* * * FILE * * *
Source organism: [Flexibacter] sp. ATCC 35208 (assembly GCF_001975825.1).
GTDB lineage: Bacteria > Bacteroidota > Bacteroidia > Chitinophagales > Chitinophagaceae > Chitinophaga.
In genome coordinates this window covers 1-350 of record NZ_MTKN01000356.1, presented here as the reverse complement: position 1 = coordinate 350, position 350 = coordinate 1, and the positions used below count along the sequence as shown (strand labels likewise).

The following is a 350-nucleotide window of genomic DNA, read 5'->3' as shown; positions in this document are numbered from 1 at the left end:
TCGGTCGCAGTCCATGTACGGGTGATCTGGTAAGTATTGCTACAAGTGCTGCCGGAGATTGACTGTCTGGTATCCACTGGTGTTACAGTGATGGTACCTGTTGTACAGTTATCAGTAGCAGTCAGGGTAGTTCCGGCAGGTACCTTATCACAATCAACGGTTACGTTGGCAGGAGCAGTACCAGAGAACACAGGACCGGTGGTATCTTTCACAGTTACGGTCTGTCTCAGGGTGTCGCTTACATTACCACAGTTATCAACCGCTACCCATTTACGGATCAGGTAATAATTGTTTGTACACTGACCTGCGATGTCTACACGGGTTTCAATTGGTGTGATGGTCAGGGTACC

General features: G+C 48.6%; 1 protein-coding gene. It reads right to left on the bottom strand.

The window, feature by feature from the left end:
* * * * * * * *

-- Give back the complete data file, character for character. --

Source organism: [Flexibacter] sp. ATCC 35208 (assembly GCF_001975825.1).
GTDB lineage: Bacteria > Bacteroidota > Bacteroidia > Chitinophagales > Chitinophagaceae > Chitinophaga.
In genome coordinates this window covers 1-350 of record NZ_MTKN01000356.1, presented here as the reverse complement: position 1 = coordinate 350, position 350 = coordinate 1, and the positions used below count along the sequence as shown (strand labels likewise).

The following is a 350-nucleotide window of genomic DNA, read 5'->3' as shown; positions in this document are numbered from 1 at the left end:
TCGGTCGCAGTCCATGTACGGGTGATCTGGTAAGTATTGCTACAAGTGCTGCCGGAGATTGACTGTCTGGTATCCACTGGTGTTACAGTGATGGTACCTGTTGTACAGTTATCAGTAGCAGTCAGGGTAGTTCCGGCAGGTACCTTATCACAATCAACGGTTACGTTGGCAGGAGCAGTACCAGAGAACACAGGACCGGTGGTATCTTTCACAGTTACGGTCTGTCTCAGGGTGTCGCTTACATTACCACAGTTATCAACCGCTACCCATTTACGGATCAGGTAATAATTGTTTGTACACTGACCTGCGATGTCTACACGGGTTTCAATTGGTGTGATGGTCAGGGTACC

General features: G+C 48.6%; 1 protein-coding gene. It reads right to left on the bottom strand.

The window, feature by feature from the left end: